Diet & Nutrition 2 MIN READ 171 VIEWS February 10, 2022

World Pulses Day: Understanding Legumes, Pulses, and Beans

Written By HealthKart
Medically Reviewed By Dr. Aarti Nehra

World Pulses Day

Every year, World Pulses Day is observed to recognise the importance of pulses as a global food. On December 20, 2013, the United Nations General Assembly passed a resolution, designating 2016 as the International Year of Pulses. This year’s celebration brought attention to the environmental and nutritional benefits of pulses as a component of sustainable food production. The United Nations General Assembly declared February 10 as World Pulses Day in 2019.

Choosing Pulses as a Plant-Based Protein Source

Vegans and vegetarians don’t have to limit themselves to soya or dairy products when it comes to protein. Pulses are rich in protein. On the occasion of International Pulses Day, we thought why not educate people about the difference between pulses, legumes, and beans.  

Difference Between Legumes, Pulses, & Beans

Let’s understand the three in detail in order to learn the difference between them:

1. Legumes 

Leguminosae (Fabaceae) is the botanical family that includes all sorts of beans and peas. Beans, peas, and pulses are all legumes and there are thousands of types produced all over the world. The major legumes are:

  • Fresh and dry beans
  • Soybeans
  • Fresh & dry peas
  • Chickpeas
  • Lentils
  • Peanuts

Legumes come in a variety of forms, all of which are naturally low in fat and cholesterol and high in fiber and protein. They are also high in magnesium, potassium, iron, and folate, which are important vitamins and minerals for a variety of bodily functions like cell growth and production, immunity, and bone building.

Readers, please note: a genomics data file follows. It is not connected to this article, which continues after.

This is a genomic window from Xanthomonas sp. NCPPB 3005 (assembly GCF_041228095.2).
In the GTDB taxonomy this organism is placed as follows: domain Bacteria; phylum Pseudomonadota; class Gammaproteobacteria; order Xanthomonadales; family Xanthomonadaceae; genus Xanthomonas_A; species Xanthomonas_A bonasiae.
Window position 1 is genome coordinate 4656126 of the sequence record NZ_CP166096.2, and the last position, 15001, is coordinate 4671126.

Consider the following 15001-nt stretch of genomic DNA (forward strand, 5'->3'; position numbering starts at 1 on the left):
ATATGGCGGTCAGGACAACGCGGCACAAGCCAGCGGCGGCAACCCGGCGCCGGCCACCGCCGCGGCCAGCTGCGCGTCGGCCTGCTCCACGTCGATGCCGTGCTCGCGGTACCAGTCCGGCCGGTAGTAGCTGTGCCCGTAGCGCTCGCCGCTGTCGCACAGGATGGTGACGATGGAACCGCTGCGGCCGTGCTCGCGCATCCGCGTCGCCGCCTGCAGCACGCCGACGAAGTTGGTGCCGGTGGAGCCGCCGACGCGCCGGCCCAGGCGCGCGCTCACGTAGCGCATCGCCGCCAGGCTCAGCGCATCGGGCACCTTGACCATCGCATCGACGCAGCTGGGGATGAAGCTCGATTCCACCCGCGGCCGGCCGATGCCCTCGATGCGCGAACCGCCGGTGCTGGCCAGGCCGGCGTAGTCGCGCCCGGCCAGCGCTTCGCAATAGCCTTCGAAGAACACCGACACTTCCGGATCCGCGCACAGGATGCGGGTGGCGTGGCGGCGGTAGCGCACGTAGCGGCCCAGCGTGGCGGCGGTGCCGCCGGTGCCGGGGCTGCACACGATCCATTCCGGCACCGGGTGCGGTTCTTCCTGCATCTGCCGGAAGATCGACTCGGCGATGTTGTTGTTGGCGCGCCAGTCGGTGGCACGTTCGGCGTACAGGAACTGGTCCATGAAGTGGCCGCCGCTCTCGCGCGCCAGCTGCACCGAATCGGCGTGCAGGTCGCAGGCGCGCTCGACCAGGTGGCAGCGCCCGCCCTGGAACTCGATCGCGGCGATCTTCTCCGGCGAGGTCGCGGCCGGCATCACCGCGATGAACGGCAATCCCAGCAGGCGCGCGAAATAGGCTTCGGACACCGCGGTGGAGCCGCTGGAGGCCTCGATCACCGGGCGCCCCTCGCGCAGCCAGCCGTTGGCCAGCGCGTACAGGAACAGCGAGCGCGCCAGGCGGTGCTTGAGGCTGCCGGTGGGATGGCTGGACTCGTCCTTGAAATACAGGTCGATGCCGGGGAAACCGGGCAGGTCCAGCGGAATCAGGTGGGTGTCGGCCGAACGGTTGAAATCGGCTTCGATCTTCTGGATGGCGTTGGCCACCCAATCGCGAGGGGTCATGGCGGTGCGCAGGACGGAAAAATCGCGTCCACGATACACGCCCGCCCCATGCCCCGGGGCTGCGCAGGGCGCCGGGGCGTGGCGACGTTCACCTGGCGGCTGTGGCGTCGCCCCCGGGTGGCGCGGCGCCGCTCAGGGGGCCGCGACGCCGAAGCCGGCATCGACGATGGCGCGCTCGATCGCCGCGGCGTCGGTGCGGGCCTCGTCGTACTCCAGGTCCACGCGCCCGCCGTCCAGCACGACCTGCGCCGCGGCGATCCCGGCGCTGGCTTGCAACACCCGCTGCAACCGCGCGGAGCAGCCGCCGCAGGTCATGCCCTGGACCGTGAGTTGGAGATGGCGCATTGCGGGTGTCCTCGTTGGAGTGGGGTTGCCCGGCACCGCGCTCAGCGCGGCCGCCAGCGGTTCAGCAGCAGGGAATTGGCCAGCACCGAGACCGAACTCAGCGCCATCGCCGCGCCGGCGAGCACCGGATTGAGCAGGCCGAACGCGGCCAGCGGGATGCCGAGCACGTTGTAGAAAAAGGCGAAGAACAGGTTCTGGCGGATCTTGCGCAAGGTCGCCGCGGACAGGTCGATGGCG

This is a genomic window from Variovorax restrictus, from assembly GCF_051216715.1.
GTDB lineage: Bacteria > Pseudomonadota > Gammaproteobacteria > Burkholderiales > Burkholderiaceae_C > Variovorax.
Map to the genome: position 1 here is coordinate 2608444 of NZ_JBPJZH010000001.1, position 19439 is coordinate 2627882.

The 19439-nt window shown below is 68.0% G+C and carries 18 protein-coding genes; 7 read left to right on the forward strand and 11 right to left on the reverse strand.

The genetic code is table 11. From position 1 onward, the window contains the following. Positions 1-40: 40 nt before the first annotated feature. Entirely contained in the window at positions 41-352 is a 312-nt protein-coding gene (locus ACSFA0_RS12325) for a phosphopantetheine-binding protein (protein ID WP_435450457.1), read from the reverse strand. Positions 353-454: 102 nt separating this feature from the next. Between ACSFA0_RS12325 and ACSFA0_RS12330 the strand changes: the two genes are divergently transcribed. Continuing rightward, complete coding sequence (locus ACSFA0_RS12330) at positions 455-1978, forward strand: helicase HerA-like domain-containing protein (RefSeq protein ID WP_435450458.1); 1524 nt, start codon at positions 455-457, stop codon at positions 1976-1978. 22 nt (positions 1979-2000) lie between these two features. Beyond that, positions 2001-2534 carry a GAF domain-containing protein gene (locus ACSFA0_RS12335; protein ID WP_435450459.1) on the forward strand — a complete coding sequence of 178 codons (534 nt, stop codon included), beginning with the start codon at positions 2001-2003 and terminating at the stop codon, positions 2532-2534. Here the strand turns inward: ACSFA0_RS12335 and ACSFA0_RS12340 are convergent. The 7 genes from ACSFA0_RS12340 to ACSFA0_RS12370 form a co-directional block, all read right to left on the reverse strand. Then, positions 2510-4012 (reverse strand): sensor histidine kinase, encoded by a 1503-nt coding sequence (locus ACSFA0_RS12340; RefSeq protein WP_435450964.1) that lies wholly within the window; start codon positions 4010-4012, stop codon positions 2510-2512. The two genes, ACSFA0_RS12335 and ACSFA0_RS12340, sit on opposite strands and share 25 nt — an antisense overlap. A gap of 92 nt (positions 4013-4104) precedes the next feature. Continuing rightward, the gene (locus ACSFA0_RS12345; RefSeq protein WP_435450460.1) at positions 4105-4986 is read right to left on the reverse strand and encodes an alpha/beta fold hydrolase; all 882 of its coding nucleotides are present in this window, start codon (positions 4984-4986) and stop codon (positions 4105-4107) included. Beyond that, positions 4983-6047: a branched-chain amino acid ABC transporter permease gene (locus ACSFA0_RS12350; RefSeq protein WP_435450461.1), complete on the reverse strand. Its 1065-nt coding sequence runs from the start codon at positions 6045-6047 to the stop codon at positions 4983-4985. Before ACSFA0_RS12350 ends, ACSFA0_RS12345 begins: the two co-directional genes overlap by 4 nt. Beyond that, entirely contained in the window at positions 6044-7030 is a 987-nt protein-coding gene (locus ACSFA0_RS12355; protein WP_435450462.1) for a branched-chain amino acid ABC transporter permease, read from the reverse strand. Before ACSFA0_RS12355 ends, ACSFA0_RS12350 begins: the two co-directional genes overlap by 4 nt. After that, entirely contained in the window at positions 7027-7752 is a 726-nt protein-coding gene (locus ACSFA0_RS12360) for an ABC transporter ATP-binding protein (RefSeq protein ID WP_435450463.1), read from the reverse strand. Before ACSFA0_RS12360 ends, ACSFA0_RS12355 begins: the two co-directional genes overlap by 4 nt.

2. Pulses 

What differentiates legumes and pulses? Pulses are dried legume plant seeds. Not all legumes are pulses. The types of pulses are: 

  • Dry peas
  • Dry beans 
  • Chickpeas
  • Lentils 

Pulses come in hundreds of varieties. Pulses are rich source of protein and have around 2-3 times the protein per serving as cereal grains, including oats, rice, wheat, and barley. Half of your daily fiber needs are met in one cup of cooked lentils. Pulses are good source of fiber too. They can help with digestion, intestinal health, and motility. Women should aim for 25 grams of fiber per day, while men should aim for 38 grams.

3. Beans 

The terms beans and legumes are frequently used interchangeably. Despite the fact that beans are legumes, there are some legumes that cannot be classified as beans. Beans are a type of pulse as well. The following are some of the most common types of beans:

  • Mung beans 
  • Kidney beans 
  • Black eyed peas
  • Black beans 

According to research, including beans in your diet may help reduce the risk of heart disease and certain types of cancer, support weight control, lower blood pressure, and help manage diabetes.


When you look at the big picture, the distinction between pulses and legumes is actually quite simple. Remember that legumes are at the top of the food chain and pulses are a category of legumes. Beans, on the other hand, are classified as both pulses and legumes.

How would you like to incorporate above-mentioned legumes, beans, or pulses into your meal? Feel free to share with us in the comments section below. 

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